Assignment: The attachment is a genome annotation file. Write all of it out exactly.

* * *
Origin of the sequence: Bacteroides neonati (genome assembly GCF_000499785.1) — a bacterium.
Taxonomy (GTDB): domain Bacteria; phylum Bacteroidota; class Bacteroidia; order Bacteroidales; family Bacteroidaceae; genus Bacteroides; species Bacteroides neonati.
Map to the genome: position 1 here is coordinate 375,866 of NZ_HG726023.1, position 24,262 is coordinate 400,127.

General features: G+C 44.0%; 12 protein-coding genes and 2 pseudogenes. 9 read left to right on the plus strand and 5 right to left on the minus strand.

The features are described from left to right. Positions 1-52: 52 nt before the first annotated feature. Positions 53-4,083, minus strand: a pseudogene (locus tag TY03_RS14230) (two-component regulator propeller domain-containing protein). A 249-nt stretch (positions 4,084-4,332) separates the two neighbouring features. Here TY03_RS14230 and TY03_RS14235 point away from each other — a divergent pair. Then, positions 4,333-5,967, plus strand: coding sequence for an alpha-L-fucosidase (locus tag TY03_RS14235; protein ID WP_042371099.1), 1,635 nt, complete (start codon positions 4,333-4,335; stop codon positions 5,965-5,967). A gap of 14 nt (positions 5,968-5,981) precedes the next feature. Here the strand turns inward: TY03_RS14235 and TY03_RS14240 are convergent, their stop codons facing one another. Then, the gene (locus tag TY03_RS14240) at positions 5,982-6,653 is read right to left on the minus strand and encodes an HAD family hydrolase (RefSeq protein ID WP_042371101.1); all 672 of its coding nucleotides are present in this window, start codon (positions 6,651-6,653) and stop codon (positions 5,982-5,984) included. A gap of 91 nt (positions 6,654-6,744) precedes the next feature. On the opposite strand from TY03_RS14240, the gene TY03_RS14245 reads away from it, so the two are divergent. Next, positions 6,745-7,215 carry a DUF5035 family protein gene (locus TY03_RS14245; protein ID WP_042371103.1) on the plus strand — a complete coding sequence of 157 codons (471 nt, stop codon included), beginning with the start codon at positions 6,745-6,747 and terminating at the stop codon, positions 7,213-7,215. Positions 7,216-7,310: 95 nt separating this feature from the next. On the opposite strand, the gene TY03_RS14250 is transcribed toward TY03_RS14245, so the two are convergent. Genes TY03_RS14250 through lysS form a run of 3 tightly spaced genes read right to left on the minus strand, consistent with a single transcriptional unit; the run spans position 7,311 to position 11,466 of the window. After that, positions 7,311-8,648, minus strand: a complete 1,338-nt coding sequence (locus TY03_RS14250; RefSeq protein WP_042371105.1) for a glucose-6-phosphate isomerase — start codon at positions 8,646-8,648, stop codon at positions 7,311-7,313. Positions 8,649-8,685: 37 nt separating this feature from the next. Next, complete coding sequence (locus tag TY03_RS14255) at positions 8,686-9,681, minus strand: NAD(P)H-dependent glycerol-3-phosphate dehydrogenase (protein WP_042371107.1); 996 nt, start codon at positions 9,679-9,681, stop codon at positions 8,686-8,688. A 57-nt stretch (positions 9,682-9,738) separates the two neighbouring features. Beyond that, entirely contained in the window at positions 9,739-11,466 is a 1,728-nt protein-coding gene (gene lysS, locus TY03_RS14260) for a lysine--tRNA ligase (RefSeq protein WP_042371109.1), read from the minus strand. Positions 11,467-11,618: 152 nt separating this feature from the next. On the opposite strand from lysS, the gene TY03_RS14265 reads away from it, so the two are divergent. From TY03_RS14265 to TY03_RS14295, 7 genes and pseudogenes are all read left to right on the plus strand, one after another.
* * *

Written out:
Origin of the sequence: Bacteroides neonati (genome assembly GCF_000499785.1) — a bacterium.
Taxonomy (GTDB): domain Bacteria; phylum Bacteroidota; class Bacteroidia; order Bacteroidales; family Bacteroidaceae; genus Bacteroides; species Bacteroides neonati.
Map to the genome: position 1 here is coordinate 375,866 of NZ_HG726023.1, position 24,262 is coordinate 400,127.

General features: G+C 44.0%; 12 protein-coding genes and 2 pseudogenes. 9 read left to right on the plus strand and 5 right to left on the minus strand.

The features are described from left to right. Positions 1-52: 52 nt before the first annotated feature. Positions 53-4,083, minus strand: a pseudogene (locus tag TY03_RS14230) (two-component regulator propeller domain-containing protein). A 249-nt stretch (positions 4,084-4,332) separates the two neighbouring features. Here TY03_RS14230 and TY03_RS14235 point away from each other — a divergent pair. Then, positions 4,333-5,967, plus strand: coding sequence for an alpha-L-fucosidase (locus tag TY03_RS14235; protein ID WP_042371099.1), 1,635 nt, complete (start codon positions 4,333-4,335; stop codon positions 5,965-5,967). A gap of 14 nt (positions 5,968-5,981) precedes the next feature. Here the strand turns inward: TY03_RS14235 and TY03_RS14240 are convergent, their stop codons facing one another. Then, the gene (locus tag TY03_RS14240) at positions 5,982-6,653 is read right to left on the minus strand and encodes an HAD family hydrolase (RefSeq protein ID WP_042371101.1); all 672 of its coding nucleotides are present in this window, start codon (positions 6,651-6,653) and stop codon (positions 5,982-5,984) included. A gap of 91 nt (positions 6,654-6,744) precedes the next feature. On the opposite strand from TY03_RS14240, the gene TY03_RS14245 reads away from it, so the two are divergent. Next, positions 6,745-7,215 carry a DUF5035 family protein gene (locus TY03_RS14245; protein ID WP_042371103.1) on the plus strand — a complete coding sequence of 157 codons (471 nt, stop codon included), beginning with the start codon at positions 6,745-6,747 and terminating at the stop codon, positions 7,213-7,215. Positions 7,216-7,310: 95 nt separating this feature from the next. On the opposite strand, the gene TY03_RS14250 is transcribed toward TY03_RS14245, so the two are convergent. Genes TY03_RS14250 through lysS form a run of 3 tightly spaced genes read right to left on the minus strand, consistent with a single transcriptional unit; the run spans position 7,311 to position 11,466 of the window. After that, positions 7,311-8,648, minus strand: a complete 1,338-nt coding sequence (locus TY03_RS14250; RefSeq protein WP_042371105.1) for a glucose-6-phosphate isomerase — start codon at positions 8,646-8,648, stop codon at positions 7,311-7,313. Positions 8,649-8,685: 37 nt separating this feature from the next. Next, complete coding sequence (locus tag TY03_RS14255) at positions 8,686-9,681, minus strand: NAD(P)H-dependent glycerol-3-phosphate dehydrogenase (protein WP_042371107.1); 996 nt, start codon at positions 9,679-9,681, stop codon at positions 8,686-8,688. A 57-nt stretch (positions 9,682-9,738) separates the two neighbouring features. Beyond that, entirely contained in the window at positions 9,739-11,466 is a 1,728-nt protein-coding gene (gene lysS, locus TY03_RS14260) for a lysine--tRNA ligase (RefSeq protein WP_042371109.1), read from the minus strand. Positions 11,467-11,618: 152 nt separating this feature from the next. On the opposite strand from lysS, the gene TY03_RS14265 reads away from it, so the two are divergent. From TY03_RS14265 to TY03_RS14295, 7 genes and pseudogenes are all read left to right on the plus strand, one after another.